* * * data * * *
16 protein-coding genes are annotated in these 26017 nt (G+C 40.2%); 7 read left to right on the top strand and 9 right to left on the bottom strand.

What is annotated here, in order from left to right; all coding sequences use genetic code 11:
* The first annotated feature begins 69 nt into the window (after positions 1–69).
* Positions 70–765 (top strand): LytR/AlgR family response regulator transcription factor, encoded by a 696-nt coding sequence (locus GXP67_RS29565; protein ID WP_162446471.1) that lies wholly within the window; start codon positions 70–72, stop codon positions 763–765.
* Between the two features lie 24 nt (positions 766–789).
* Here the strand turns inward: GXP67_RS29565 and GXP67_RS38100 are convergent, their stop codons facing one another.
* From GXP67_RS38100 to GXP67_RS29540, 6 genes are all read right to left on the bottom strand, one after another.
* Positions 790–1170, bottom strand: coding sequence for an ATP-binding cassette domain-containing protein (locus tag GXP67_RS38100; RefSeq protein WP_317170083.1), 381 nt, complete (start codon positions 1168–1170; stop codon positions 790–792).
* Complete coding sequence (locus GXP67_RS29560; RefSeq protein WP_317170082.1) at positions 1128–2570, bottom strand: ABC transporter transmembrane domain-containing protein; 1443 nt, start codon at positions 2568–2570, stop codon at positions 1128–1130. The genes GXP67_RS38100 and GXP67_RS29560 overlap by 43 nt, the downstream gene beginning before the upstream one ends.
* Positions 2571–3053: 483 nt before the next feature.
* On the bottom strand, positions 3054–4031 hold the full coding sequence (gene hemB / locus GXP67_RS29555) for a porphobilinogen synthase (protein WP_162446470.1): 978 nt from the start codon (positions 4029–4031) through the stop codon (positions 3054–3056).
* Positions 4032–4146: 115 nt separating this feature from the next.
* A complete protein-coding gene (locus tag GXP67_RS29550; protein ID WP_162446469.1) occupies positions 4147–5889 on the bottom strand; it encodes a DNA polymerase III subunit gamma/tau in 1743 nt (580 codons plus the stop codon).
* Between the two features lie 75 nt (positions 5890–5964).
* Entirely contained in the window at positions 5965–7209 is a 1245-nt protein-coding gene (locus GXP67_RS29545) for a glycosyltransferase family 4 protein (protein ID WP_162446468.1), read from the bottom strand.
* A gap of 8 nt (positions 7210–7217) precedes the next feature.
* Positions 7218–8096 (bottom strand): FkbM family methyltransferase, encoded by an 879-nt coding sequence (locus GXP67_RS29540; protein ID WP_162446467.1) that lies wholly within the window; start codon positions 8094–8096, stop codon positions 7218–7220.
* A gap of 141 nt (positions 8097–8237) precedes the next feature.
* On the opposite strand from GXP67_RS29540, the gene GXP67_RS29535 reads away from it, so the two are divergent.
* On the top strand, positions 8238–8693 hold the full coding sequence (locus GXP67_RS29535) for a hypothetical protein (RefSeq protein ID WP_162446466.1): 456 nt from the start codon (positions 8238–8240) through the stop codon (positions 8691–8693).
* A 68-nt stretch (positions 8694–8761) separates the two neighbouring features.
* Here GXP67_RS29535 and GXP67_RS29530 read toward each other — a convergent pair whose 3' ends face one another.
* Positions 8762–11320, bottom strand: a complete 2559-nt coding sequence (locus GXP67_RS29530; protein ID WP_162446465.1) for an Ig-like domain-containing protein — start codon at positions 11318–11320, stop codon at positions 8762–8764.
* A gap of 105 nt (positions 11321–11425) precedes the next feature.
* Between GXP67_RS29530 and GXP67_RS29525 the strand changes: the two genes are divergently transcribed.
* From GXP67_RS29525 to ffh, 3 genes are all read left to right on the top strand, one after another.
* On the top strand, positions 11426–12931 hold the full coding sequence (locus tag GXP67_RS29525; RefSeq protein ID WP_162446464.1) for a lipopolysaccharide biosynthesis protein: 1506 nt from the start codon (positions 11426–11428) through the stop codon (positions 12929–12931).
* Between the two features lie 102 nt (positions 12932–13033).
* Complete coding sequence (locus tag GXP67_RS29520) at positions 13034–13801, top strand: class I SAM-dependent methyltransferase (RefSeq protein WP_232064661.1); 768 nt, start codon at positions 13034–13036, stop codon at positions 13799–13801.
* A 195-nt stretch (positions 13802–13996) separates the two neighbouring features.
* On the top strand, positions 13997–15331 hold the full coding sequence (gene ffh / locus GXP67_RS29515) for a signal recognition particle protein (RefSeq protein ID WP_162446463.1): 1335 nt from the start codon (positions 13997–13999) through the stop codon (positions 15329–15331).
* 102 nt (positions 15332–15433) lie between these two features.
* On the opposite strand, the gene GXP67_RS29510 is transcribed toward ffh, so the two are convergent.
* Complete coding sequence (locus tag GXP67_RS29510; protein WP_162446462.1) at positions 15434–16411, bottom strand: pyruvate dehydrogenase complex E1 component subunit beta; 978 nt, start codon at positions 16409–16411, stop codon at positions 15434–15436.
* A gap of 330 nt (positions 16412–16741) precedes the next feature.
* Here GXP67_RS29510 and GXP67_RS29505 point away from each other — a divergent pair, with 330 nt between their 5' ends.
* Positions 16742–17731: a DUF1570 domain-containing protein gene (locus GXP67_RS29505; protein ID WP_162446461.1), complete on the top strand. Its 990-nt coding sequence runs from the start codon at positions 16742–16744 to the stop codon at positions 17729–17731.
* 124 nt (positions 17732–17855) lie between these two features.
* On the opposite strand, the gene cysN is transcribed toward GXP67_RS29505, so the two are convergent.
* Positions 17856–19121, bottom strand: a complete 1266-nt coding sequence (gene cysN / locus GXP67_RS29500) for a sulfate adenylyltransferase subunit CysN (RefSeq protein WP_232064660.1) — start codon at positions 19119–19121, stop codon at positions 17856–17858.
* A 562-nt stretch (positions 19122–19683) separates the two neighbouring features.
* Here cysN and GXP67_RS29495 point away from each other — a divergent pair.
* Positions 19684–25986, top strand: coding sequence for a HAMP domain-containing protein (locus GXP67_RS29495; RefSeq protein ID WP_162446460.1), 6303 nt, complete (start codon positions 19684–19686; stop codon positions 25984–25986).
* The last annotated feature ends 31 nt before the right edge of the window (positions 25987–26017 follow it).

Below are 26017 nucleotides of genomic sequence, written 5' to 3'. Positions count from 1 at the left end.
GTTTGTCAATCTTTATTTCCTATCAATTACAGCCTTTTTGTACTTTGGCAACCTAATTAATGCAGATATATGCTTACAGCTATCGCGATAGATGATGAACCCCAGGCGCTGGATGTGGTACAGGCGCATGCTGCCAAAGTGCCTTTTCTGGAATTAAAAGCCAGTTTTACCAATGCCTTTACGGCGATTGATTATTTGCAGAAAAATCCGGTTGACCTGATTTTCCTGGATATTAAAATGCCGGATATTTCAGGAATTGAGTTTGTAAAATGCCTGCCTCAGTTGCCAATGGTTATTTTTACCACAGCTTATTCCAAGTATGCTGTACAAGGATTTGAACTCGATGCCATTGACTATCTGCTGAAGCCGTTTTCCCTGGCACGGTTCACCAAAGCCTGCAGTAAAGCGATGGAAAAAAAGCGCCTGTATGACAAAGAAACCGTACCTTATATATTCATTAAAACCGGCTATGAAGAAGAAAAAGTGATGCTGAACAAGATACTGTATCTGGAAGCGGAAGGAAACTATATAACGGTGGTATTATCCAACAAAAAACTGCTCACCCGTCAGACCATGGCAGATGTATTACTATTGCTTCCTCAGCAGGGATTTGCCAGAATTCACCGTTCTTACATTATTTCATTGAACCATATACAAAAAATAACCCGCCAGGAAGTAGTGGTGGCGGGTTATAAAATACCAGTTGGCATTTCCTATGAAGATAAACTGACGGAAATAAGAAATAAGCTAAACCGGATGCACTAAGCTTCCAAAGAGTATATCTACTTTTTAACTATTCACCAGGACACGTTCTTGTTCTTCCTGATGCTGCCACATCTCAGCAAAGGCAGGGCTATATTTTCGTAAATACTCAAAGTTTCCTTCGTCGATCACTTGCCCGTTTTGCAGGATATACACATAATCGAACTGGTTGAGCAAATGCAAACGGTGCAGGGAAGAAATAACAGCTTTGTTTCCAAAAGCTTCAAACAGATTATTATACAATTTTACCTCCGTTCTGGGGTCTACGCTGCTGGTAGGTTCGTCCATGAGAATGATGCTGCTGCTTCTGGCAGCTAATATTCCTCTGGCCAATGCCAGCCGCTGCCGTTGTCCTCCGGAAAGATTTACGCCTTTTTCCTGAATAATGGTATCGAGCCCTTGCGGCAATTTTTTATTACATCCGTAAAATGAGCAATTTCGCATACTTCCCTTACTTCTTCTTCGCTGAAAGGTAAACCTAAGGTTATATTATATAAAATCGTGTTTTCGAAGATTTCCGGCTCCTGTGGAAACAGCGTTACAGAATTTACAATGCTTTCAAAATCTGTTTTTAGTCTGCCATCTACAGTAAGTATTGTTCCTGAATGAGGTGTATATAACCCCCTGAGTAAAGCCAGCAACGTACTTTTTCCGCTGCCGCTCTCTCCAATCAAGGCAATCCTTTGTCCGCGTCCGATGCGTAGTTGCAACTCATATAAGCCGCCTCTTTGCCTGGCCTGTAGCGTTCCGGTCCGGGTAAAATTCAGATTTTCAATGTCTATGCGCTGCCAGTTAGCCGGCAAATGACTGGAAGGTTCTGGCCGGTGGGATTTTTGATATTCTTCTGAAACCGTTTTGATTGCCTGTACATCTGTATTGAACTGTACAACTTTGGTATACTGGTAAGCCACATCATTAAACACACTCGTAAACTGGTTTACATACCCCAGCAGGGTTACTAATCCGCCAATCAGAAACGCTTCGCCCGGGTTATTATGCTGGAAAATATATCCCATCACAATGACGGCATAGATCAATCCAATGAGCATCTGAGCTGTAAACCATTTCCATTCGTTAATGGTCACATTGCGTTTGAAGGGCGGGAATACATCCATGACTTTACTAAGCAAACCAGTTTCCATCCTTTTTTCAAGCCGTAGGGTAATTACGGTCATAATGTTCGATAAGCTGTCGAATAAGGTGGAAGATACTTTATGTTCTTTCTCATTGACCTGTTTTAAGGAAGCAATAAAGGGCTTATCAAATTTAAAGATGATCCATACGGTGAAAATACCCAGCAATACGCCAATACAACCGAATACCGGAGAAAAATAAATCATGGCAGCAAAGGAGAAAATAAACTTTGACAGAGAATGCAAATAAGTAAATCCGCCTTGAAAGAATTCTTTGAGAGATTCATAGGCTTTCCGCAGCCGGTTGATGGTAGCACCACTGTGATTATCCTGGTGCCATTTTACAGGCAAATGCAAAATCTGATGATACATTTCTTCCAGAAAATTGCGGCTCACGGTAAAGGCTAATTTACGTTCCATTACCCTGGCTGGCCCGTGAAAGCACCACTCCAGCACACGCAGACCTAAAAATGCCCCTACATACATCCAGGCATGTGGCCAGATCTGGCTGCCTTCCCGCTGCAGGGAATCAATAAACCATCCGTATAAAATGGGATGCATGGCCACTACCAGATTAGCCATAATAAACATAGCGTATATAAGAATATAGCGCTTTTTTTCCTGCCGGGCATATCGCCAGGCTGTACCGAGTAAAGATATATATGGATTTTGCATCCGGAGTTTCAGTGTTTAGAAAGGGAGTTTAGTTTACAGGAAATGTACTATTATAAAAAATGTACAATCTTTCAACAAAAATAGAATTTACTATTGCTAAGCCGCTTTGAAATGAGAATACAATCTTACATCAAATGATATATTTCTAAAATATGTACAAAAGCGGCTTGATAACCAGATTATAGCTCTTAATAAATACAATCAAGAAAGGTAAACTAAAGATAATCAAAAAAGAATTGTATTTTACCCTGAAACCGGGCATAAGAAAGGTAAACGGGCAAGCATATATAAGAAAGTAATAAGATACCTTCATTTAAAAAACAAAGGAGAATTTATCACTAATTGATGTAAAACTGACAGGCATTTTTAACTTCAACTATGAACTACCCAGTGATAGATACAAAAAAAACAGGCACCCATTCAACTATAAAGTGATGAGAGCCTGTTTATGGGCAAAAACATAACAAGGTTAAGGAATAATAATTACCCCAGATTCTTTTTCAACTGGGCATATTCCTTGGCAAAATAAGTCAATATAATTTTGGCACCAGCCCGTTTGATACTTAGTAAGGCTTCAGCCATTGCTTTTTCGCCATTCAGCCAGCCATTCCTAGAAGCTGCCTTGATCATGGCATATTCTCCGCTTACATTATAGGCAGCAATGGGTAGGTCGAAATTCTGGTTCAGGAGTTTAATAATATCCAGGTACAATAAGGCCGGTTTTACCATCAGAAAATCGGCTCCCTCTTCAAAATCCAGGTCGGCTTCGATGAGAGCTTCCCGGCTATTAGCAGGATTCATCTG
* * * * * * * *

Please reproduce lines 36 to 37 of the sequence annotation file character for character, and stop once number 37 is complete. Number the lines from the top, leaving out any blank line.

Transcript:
* Here GXP67_RS29510 and GXP67_RS29505 point away from each other — a divergent pair, with 330 nt between their 5' ends.
* Positions 16742–17731: a DUF1570 domain-containing protein gene (locus GXP67_RS29505; protein ID WP_162446461.1), complete on the top strand. Its 990-nt coding sequence runs from the start codon at positions 16742–16744 to the stop codon at positions 17729–17731.